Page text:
“Being raised on a farm, you can never be behind,” company founder and CEO, Tom Stalvey, remarked. “The electrical business is really not that different. We have to schedule our work when it’s most convenient, and it’s most convenient when you are working ahead not behind.”
That forward thinking culture resonates throughout the company,and has helped Ace Electric position itself as an innovator in the electrical industry. Quarterly, Ace exchanges ideas with a peer group of half a dozen non-competing electrical contractors across the nation on best practices, problems and solutions.
“At the end of the day, we all do the same thing; we run pipe, pull wire and install light fixtures,” said Bobby’s son and company vice president, Rob Stalvey. “The peer group helps us stay on the cutting edge of what is happening in other parts of the country and keep ahead of the curve here in the Southeast.”
Staying ahead of the curve while maintaining the company’s founding principles has made Ace Electric a leader in the region, taking on projects from schools and hospitals to parking decks and interstates.
“I’m proud of the integrity of the company,” Rob remarked. “We’ve heard our competition say that Ace is a good competitor. We have a great reputation in the industry and in the Southeastern United States.”
That reputation was not established overnight. For 40 years, the company has built a team that buys into the company culture. “When I look at where we are today, I know Feature Business By Kelly Naranja that the reason we are as successful as we are is because of our people,” Tom said. “I’m proud of our employees and where they’ve positioned our company.”
Much of that positioning has been built into the structure of the company. Employees are set up for success through programs like Ace’s extensive apprenticeship program that requires 8,000 hours of on the job training. According to Rob, “We want to hire people with good work ethic, put them through our apprentice program, pay them a fair wage and keep them forever.”
Rob and his cousin Tommy, Tom’s son, started earning their keep at Ace while in middle school, spending summers sweeping the floors in exchange for some spending money. In high school, they took on more responsibility, and eventually were working on the service trucks. Rob joked that when they weren’t cutting grass at home, they were learning the family business. Together with their fathers, the sons are now co-owners of the multi-million dollar company.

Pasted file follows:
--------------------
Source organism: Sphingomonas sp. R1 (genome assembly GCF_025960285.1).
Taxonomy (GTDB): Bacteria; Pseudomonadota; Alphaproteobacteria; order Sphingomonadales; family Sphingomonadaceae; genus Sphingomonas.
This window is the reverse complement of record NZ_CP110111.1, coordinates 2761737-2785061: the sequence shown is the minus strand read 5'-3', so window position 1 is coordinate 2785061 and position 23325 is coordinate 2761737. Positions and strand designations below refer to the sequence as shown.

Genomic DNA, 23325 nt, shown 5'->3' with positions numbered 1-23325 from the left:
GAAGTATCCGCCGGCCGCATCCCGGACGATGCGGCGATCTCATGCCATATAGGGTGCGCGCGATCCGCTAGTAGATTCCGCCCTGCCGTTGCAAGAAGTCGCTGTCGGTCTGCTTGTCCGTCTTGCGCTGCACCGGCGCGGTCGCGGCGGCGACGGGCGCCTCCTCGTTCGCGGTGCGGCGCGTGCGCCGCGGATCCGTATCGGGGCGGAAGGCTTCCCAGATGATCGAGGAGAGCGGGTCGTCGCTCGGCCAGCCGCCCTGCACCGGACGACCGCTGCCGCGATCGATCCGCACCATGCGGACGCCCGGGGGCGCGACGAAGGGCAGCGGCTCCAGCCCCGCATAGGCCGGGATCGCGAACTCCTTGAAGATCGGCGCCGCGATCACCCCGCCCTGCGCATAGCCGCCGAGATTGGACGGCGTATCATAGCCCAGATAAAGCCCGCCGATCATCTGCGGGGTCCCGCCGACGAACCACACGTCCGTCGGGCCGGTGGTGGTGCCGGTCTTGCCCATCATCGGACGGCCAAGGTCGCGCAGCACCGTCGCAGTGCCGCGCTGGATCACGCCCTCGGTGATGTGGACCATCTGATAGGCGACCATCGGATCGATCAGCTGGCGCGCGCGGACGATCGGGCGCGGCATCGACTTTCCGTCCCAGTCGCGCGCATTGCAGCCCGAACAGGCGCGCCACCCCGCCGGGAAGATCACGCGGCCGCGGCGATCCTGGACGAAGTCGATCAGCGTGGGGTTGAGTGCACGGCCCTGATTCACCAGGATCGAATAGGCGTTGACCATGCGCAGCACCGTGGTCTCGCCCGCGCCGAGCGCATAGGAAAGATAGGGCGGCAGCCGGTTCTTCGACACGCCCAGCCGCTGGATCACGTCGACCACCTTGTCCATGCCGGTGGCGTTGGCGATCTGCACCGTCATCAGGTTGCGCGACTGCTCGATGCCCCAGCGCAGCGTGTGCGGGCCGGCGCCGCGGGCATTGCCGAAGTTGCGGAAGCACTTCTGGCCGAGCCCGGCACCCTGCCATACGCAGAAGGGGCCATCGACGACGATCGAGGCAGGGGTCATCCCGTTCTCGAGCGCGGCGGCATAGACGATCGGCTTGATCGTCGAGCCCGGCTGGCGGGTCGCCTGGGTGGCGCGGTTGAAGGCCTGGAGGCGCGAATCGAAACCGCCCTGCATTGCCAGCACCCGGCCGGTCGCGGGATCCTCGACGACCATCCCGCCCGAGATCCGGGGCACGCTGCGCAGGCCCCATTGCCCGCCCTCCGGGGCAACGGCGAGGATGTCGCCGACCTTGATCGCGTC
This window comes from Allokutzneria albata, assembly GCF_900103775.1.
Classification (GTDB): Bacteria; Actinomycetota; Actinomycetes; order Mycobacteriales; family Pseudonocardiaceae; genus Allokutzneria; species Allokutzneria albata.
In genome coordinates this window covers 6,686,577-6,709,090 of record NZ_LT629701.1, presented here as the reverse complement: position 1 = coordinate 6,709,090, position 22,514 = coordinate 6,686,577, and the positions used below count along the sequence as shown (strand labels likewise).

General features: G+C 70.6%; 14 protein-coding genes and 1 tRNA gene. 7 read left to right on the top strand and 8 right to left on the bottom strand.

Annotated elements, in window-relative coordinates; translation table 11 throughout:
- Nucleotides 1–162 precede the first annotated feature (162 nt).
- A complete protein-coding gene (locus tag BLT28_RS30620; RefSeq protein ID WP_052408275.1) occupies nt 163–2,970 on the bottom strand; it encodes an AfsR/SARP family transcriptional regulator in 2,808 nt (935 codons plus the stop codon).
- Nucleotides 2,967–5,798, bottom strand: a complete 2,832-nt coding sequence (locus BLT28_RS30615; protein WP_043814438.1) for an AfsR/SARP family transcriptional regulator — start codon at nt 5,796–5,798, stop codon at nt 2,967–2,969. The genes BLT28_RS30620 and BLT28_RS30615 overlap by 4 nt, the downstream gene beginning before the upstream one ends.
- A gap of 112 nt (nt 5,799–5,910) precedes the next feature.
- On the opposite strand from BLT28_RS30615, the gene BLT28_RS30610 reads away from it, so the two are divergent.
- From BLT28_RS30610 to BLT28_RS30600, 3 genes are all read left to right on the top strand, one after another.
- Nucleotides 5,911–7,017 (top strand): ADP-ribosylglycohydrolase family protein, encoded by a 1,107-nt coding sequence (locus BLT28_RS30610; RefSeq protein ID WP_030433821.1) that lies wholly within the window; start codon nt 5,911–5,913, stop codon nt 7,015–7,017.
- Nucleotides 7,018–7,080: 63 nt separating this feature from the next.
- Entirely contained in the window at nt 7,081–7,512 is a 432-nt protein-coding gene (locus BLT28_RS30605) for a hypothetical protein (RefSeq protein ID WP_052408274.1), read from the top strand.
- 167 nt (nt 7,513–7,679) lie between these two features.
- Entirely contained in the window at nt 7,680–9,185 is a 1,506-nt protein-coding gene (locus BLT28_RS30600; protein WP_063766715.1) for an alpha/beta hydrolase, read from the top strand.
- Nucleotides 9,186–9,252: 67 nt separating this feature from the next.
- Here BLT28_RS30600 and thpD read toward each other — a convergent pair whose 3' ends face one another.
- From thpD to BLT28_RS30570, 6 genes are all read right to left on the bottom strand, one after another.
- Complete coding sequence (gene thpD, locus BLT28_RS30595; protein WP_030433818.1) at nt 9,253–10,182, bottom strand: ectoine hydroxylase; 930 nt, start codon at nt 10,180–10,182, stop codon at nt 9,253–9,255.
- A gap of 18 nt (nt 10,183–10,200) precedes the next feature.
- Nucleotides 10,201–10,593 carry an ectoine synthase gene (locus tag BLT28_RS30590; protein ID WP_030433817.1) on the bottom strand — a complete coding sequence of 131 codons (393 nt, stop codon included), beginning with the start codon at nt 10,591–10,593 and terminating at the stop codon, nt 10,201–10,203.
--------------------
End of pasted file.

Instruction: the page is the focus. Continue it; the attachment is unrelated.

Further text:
“We’ve been carefully integrated into Ace, working in different areas every couple of years so we understand how all of the pieces fit together,” Rob said. “Eventually, the goal is for us to know enough about all the pieces to be able to run the company.”
What will the future of Ace Electric look like? To the Stalveys, it’s a continued focus on people and innovation. By recruiting the right people and then developing them, Ace Electric has become an employer of choice for skilled craftsman graduating from programs like the one at Valdosta Tech.
The company rewards its employees with opportunities to change positions and grow in the business. That growth fosters innovation, and in an industry that as a whole lags in innovation, Ace has managed to maintain focus on its founding principles while expanding not only in staff but in complexity of assignments. “We tend to see trends in construction start out West and move eastward,” Rob said. “Take solar for example. Two or three years ago, solar power out there was about where it is here today. We are hoping to get in on the ground floor of the East Coast boom in solar.”
Getting in on the ground floor is something that Ace Electric has managed to do very well. The company has strategically grown from two to 260 employees over the past 40 years, now dividing their staff among two locations on Inner Perimeter Road.
Tom laughs recalling the move from Ace’s headquarters on the Stalvey family farm in northeastern Lowndes County to their second location on Janet Drive. It was a Saturday afternoon and Tom and Bobby had been moving material from the farm to the new location all day. They took a break to sit in one of the offices. “I don’t remember who said it, but it was said,” Tom recalled. “‘We won’t ever outgrow this place.’”
Several years later, they moved everything again to the building on Inner Perimeter and in 2008, corporate headquarters was established just down the road. As the buildings have expanded and grown, so too have the people, including Tommy and Rob.
“What excites me about Ace is being able to watch [Tommy and Rob] as they start making the decisions,” Tom said.
So you’re okay with giving up the reins?
“Absolutely. I have all the confidence in the world.”